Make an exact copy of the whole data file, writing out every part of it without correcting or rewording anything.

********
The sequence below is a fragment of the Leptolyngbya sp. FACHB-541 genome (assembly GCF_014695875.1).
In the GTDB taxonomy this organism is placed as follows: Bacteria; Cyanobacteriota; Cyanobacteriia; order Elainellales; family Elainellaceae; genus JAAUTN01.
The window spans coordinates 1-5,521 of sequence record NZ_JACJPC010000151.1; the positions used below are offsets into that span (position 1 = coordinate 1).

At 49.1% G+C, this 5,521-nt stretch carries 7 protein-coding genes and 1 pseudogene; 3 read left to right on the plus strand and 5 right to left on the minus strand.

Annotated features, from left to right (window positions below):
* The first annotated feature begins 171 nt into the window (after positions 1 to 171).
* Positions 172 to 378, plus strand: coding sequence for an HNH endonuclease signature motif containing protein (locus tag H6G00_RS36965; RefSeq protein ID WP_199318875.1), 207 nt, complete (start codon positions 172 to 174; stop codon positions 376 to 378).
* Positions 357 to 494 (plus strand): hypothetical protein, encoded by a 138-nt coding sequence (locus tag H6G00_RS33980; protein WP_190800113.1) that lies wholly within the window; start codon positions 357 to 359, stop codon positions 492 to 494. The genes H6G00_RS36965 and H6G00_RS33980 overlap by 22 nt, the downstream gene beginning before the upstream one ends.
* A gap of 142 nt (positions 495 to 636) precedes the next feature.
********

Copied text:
The sequence below is a fragment of the Leptolyngbya sp. FACHB-541 genome (assembly GCF_014695875.1).
In the GTDB taxonomy this organism is placed as follows: Bacteria; Cyanobacteriota; Cyanobacteriia; order Elainellales; family Elainellaceae; genus JAAUTN01.
The window spans coordinates 1-5,521 of sequence record NZ_JACJPC010000151.1; the positions used below are offsets into that span (position 1 = coordinate 1).

At 49.1% G+C, this 5,521-nt stretch carries 7 protein-coding genes and 1 pseudogene; 3 read left to right on the plus strand and 5 right to left on the minus strand.

Annotated features, from left to right (window positions below):
* The first annotated feature begins 171 nt into the window (after positions 1 to 171).
* Positions 172 to 378, plus strand: coding sequence for an HNH endonuclease signature motif containing protein (locus tag H6G00_RS36965; RefSeq protein ID WP_199318875.1), 207 nt, complete (start codon positions 172 to 174; stop codon positions 376 to 378).
* Positions 357 to 494 (plus strand): hypothetical protein, encoded by a 138-nt coding sequence (locus tag H6G00_RS33980; protein WP_190800113.1) that lies wholly within the window; start codon positions 357 to 359, stop codon positions 492 to 494. The genes H6G00_RS36965 and H6G00_RS33980 overlap by 22 nt, the downstream gene beginning before the upstream one ends.
* A gap of 142 nt (positions 495 to 636) precedes the next feature.